What is Advance Accounting? Online Exams and Class Help Service

Merchant Cash Advance accounting A how to guide. This article is the first question and introduction in a conversation between Christina Joy Tharp, CPA and Sean Murray, deBanked CPA.

The topic of the discussion is how to prepare for a merchant cash advance when the credit card holder defaults on a purchase. During the discussion they also discuss some things that may occur if the customer does not pay for his or her purchase.

When the consumer fails to pay, a charge will be issued and it is due the next day. It can be reported as being paid on time. If it is reported as being paid late, the lender will investigate further and will then try to collect on the late payments.

If a credit card holder does not have the money needed to pay the bill, the lender has the right to take action against the cardholder. There are many types of actions that are available such as legal action. These actions are often not in the best interest of the cardholder.

When this happens, the consumer has several options. Some of the other options include the credit card issuer reducing the balance owed, getting rid of the card, getting another credit card, and even filing bankruptcy.

In some cases, the cardholder can be offered a reduced balance if he or she does not pay the credit card. This usually requires that the charge is reported to the credit bureau as paid on time.

There may be other situations where the cardholder is asked to pay the debt in full before the creditor takes any action. For example, if the consumer is a frequent shopper, and the store requires a purchase by a certain date, there is probably no need for the charge to be reported as paid on time.

All of these options can be considered if the customer has a credit card, is not in arrears, and is in good standing with the credit card company. When a charge card is used by a merchant to accept credit card payments for goods or services, the billing process is not always done on time.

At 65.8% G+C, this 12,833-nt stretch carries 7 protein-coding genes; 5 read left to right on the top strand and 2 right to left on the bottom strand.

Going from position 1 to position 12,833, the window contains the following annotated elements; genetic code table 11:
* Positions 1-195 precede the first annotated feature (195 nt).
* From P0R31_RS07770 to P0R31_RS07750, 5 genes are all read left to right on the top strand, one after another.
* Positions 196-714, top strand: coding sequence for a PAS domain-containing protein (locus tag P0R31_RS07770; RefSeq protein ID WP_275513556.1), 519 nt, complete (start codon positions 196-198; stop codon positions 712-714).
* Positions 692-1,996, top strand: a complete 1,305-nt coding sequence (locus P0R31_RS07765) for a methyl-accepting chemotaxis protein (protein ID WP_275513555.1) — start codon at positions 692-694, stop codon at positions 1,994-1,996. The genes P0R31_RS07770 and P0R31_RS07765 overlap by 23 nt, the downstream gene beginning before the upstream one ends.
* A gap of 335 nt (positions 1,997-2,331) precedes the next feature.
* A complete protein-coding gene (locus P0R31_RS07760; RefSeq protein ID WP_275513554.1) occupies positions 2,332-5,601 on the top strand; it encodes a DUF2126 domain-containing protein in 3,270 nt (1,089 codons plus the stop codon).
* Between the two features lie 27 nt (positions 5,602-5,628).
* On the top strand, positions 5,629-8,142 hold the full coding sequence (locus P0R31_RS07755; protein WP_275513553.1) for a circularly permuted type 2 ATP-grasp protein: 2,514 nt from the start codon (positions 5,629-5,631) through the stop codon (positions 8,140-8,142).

In this case, the merchant’s charge is considered a purchase and is reported to the merchant’s charge card processor as paid on time. However, when the card is used by a consumer to make a purchase online or for any other purpose, the charge will be reported as not paid on time. The consumer is asked to pay the charge back, and the charge card account will then be credited for the money.

If the card account is not charged back for the money owed, it can be reported as a “closed” account. This means that the charge cardholder will receive a report stating that there is still a balance owed on the account.

This “closed” balance is reported to the credit agency each month and they will begin collection efforts against the cardholder. If the balance is not paid off in full each month, the debt will continue to increase until the balance is paid off.

In some situations, there are special methods that the card issuer uses to charge the cardholder’s account. These are known as “add-backs” and include adding the total of all past due balances to one account and then charging the card at a higher rate than usual.

If the cardholder is unable to pay the balance off in full each month, they are then required to pay back the balance and credit their charge card account with a higher limit. This new charge will be reported to the credit agency as “paid on time.”

Posted on October 21, 2020 in Take My Examination

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